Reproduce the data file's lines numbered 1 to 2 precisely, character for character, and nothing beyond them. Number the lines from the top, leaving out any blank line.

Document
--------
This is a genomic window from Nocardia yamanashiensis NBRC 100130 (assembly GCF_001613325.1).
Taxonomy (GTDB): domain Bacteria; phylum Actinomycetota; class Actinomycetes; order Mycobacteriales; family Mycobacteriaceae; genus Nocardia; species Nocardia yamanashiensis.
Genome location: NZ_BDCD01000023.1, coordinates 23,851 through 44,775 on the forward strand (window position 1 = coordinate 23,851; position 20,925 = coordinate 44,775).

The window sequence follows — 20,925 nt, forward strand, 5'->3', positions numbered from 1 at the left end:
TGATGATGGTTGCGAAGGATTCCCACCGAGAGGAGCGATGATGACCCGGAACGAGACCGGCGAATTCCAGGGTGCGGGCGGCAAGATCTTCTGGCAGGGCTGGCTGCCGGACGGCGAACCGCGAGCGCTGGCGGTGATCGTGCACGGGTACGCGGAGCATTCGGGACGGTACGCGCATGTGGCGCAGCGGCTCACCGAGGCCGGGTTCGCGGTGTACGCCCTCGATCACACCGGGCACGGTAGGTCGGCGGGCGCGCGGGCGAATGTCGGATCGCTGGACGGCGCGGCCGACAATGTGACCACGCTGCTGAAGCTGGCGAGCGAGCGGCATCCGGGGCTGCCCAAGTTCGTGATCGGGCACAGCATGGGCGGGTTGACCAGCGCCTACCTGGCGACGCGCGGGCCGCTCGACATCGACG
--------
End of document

This is a genomic window from Nocardia yamanashiensis NBRC 100130 (assembly GCF_001613325.1).
Taxonomy (GTDB): domain Bacteria; phylum Actinomycetota; class Actinomycetes; order Mycobacteriales; family Mycobacteriaceae; genus Nocardia; species Nocardia yamanashiensis.